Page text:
I came across a discussion thread regarding this issue on the Nest Community site. I learned that many users were having the same problem as me. Nest even has an official page addressing the issue. It turns out I'm not so unique after all! Some solutions were proposed. One member had created a PHP or Python script to continually check for their mobile phone's MAC address on their wireless home router, but as mobile phones often 'sleep' when not in use, it was tough to verify if the phone was reachable or not. Other shoestring solutions were proposed, but generally also lacked reliability or only worked for tracking a single person in the house, not the whole family.

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Skylark Is Born. Farewell Auto-Away!

After some discussion with a friend and former business partner of mine, we decided to build what has become Skylark. We'd use geofencing technology which is battery efficient and we'd create triggers that changed the Nest when you came home or left. We built the solution, spent a fair (bordering on unfair) amount of time refining the behavior of the app and account for edge cases, and then shared it with the world.

The result is that Skylark adds a much more reliable sensor to the Nest thermostat. Instead of the Nest looking for motion and correlating that to whether someone is home or not, Skylark actually knows and adjusts the Nest accordingly. 

Every month or so, we receive a support request from a Skylark user along the lines of "Skylark is working great, but Nest Auto-Away is still getting confused. It's thinking the house is empty when it's not. How can I avoid Auto-Away from turning on when I'm still at home?". The answer is so obvious that it can be easy to gloss over. Just disable Auto-Away. With a better way of detecting your location, there's no need for the less accurate method to stay around and play the occasional tug-of-war.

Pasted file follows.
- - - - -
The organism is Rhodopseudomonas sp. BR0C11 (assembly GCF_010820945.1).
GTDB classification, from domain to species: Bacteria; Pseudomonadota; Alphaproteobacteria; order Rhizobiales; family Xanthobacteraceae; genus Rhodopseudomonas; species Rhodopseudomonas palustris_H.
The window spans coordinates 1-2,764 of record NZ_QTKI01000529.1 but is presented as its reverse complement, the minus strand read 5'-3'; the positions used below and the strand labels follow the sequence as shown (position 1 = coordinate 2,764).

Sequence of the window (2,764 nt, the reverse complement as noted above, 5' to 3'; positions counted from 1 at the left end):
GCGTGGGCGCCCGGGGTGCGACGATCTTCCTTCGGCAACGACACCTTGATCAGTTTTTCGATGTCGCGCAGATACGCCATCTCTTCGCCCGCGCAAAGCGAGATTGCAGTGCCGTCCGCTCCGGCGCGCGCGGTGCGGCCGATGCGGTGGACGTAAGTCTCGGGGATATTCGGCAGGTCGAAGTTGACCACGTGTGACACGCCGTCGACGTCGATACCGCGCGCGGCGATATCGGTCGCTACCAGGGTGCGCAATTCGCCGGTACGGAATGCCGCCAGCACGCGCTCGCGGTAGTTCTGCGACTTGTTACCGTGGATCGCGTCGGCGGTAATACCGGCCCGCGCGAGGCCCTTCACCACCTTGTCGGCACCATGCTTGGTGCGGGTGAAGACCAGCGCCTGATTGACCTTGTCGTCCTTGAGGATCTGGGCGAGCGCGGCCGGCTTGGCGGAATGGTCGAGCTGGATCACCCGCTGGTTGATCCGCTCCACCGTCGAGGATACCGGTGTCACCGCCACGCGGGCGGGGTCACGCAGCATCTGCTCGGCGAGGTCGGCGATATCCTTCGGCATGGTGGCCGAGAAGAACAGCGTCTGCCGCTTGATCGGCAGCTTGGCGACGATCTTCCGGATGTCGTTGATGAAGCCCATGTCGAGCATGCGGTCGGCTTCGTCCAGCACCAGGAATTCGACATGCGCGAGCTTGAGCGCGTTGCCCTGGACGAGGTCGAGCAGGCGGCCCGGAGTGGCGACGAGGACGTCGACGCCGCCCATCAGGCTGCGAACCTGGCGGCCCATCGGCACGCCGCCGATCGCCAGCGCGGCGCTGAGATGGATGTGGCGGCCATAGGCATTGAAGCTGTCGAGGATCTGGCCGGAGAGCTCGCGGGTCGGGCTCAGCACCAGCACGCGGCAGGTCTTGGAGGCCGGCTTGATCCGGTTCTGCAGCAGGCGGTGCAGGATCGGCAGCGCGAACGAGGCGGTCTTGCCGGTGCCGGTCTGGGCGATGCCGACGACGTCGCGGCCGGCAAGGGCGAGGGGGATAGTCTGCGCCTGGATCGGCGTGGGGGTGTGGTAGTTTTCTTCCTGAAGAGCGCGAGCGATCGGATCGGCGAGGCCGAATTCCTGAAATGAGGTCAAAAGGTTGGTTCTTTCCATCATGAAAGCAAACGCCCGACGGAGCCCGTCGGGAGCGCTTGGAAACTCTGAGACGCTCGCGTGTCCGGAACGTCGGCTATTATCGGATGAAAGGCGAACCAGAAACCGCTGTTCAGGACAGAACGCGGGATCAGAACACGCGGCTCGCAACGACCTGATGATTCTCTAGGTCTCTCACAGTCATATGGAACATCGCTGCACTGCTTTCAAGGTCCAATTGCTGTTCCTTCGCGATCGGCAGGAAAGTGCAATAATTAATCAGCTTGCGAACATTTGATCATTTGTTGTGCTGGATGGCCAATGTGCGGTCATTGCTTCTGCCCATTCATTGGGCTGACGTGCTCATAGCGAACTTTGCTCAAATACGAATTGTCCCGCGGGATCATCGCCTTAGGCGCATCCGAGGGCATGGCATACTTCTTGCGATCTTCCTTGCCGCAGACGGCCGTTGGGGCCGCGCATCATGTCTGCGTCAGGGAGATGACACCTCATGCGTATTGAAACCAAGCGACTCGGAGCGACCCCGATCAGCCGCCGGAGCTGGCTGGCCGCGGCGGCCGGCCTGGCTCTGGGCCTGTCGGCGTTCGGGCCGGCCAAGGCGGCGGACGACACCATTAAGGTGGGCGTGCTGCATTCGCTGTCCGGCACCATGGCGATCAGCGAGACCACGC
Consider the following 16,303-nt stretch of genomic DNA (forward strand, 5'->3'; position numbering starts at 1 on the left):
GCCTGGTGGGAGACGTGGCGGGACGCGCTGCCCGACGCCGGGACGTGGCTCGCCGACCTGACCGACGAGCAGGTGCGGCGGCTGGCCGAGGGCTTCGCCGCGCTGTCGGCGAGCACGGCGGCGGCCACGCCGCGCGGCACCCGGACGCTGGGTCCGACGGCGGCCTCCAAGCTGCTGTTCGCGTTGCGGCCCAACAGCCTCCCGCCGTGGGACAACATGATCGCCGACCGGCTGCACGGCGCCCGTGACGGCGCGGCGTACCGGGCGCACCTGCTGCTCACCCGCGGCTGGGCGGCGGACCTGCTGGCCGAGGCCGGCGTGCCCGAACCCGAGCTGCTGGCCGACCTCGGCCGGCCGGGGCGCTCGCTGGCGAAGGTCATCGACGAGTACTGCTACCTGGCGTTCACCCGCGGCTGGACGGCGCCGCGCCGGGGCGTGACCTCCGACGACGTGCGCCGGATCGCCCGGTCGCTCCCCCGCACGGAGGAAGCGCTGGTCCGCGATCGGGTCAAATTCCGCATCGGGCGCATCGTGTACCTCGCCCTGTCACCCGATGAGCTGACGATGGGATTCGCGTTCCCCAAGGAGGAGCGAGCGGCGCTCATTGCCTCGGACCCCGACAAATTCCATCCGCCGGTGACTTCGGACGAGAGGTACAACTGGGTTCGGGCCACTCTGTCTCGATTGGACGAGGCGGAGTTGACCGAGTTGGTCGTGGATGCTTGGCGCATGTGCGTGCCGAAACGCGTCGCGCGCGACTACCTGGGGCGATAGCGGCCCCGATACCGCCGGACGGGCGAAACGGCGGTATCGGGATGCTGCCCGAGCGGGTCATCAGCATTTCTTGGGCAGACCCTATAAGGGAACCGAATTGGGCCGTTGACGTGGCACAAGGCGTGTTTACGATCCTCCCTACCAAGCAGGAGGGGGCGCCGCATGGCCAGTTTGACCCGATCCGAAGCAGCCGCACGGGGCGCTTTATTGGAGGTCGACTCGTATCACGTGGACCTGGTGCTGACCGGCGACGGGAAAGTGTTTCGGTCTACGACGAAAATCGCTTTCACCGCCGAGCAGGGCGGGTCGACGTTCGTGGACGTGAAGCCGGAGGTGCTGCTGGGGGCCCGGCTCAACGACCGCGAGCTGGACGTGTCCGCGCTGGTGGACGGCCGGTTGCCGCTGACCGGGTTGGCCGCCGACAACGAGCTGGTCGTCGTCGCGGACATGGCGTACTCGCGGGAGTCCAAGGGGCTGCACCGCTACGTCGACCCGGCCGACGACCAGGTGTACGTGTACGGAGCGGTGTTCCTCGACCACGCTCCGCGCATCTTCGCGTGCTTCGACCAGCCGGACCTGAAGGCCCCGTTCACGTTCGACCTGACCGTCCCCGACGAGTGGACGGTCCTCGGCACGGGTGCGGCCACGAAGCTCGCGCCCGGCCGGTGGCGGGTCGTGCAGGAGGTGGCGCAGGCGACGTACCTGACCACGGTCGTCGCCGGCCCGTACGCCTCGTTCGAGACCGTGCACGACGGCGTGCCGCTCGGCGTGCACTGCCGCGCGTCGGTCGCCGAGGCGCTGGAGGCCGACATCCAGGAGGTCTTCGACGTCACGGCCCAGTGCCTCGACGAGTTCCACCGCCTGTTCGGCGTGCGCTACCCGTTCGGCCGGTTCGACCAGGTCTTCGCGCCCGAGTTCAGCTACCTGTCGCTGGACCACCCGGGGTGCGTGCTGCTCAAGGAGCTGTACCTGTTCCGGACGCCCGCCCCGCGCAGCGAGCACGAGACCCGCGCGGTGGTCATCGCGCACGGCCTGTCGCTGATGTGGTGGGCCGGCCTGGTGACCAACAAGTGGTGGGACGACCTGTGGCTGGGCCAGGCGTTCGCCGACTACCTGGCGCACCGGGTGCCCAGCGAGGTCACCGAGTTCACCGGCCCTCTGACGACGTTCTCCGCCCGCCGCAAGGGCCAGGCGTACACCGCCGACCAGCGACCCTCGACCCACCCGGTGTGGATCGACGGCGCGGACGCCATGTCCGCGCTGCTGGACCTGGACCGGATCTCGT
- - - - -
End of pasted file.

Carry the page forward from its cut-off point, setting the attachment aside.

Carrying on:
Why isn't geolocation built into Nest?

This is a long standing question posed from the Nest Community. I'm also surprised that they haven't done this yet. If I had to make a guess, I would say that they believe a feature based on geolocation works against their philosophy of the "learning" thermostat. A great deal of marketing energy has been put into Nest as a learning thermostat. If you're using geolocation all of a sudden, your learning thermostat isn't learning. It's following commands instead. Again, this is just speculation and I'm not sure it has legs to stand on.

To somewhat contradict myself, I do see a happy marriage between geolocation technologies and the Nest. If the Nest could simply use geolocation as another sensor, another indicator of the house being empty or someone arriving home, it could use this data point to build its learned schedule. Perhaps we'd find that our schedules aren't so irregular after all. Perhaps the Nest could surprise us by turning the heat or cooling on a little in advance, even before we're on our approach home, and make us believe that the house never was hot or cold in the first place. Now that's appealing.

Until then, or if that day never comes, there's Skylark. And with the recent integration of Skylark with IFTTT, it's an added bonus that I can automatically turn off the lights when I leave the house.